Paul Hughes: A managing vote
February 24, 2008
Steamboat Springs — Last week, I listened by phone to the City Council discussion of a growth management tool called concurrency management. At the end of that discussion, a surprisingly timid council decided not to pursue concurrency management. I wish council would reconsider, and here’s why.
Concurrency management means that adopted level-of-service standards must not be degraded by the impacts of a proposed development. Put another way, concurrency management says “if your proposed development is going to hurt our services, facilities or infrastructure, then you have to fix them.” Some facilities and services that a community might designate as requiring concurrency are streets, water, sewer, drainage, parks and recreation, schools, police, fire, etc. The city must calculate the existing levels of service based on data and analysis. It can’t make the developer raise a level of service, but it can require that the developer not make the level of service any worse. And – most importantly – the analysis of a development’s impacts must be scientific, not arbitrary.
Right now, Steamboat Springs does not have in place any system or program for accurately assessing the probable impacts of growth or for calculating the fair costs of mitigating those impacts – the all-important “rational nexus.” A few years ago, we tried impact fees, but a couple of Realtors threatened to sue the city, so council caved in and repealed the impact fees in favor of an excise tax on construction. But any resemblance between those excise tax revenues and the actual costs of serving development is purely coincidental. The fact is, Steamboat is currently defenseless against growth that could cost all of us a lot of money down the road.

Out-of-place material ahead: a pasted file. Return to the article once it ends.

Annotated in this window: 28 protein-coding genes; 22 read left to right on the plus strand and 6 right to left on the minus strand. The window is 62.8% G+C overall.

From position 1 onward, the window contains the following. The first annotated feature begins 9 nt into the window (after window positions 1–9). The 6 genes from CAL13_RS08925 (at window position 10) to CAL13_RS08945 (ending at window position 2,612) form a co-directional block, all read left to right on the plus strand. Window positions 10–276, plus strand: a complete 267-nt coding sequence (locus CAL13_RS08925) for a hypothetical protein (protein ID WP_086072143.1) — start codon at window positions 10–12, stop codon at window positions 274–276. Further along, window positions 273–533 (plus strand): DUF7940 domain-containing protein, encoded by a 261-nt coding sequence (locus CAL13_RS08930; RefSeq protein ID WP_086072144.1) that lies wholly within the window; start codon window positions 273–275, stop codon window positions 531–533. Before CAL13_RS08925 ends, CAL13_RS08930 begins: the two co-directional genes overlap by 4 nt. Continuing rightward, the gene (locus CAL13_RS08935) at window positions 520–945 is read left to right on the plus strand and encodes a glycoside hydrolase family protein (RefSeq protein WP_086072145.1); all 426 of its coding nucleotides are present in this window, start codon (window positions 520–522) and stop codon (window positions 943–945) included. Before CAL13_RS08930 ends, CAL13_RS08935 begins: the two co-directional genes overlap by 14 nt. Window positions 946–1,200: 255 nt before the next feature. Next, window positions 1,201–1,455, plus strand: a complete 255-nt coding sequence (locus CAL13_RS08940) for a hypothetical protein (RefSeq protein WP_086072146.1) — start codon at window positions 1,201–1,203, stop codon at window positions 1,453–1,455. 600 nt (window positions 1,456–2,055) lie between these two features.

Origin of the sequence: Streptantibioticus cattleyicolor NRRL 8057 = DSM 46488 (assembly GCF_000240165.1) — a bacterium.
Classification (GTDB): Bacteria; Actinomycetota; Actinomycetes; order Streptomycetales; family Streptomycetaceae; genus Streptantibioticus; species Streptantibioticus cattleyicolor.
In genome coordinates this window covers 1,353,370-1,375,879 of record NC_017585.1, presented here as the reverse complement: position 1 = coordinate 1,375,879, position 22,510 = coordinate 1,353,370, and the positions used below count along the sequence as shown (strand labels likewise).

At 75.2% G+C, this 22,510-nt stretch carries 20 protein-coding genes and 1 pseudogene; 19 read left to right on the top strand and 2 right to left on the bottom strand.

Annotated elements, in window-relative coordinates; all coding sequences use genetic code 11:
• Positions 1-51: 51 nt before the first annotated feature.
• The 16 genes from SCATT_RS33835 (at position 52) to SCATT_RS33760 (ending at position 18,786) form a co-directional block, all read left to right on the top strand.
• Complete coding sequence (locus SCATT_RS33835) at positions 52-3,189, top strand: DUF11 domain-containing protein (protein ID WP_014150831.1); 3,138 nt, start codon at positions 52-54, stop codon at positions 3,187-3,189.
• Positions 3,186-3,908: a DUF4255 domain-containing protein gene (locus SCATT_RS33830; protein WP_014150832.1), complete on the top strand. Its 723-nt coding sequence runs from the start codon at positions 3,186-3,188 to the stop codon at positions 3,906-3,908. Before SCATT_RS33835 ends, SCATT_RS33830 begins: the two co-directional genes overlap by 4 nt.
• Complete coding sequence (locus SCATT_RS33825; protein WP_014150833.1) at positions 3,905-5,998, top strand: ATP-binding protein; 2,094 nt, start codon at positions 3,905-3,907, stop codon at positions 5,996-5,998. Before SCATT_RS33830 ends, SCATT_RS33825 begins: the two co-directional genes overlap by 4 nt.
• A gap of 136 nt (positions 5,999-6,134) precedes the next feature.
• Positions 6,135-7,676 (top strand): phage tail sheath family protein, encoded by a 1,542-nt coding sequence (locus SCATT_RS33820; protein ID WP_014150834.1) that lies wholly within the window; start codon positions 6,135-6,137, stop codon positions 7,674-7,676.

Much attention is being paid to the development of Steamboat 700, and that’s good. But Steamboat 700 will be easy to manage compared with the growth that is taking place now inside city limits. The annexation agreement that the city will negotiate with that developer should provide good information about its impacts, as well as the funds or measures needed to accommodate it. But we don’t have that same ability to deal with all of the other growth that’s already happening and which will have a cumulative effect that could turn out to be a very unpleasant surprise. Concurrency management is a tool that can help keep our quality of life from eroding, one house, duplex or business at a time.
The council discussion that I heard concluded that concurrency management is too expensive, too complicated and that there are other tools that could do the job just as well. Yes, concurrency management costs money to put in place, but it will cost us much more to continue doing nothing. Yes, it takes time and attention to update the levels of service from time to time, but shouldn’t we be doing that anyway? I know for a fact that we already track our water and sewer capacity, the condition of our streets, the number and type of police and fire calls and so on. As to the “other tools” that we can use, I repeat: We do not now have any adequate system or program in place. What other tools?
Concurrency management is not new. Several states and many cities and counties have required it for years. It works, it’s fair, and it’s easily understandable by all. If City Council and city staff have alternatives that will work just as well, I’m all for that. But I have to ask: If not concurrency management, what? If not now, when?
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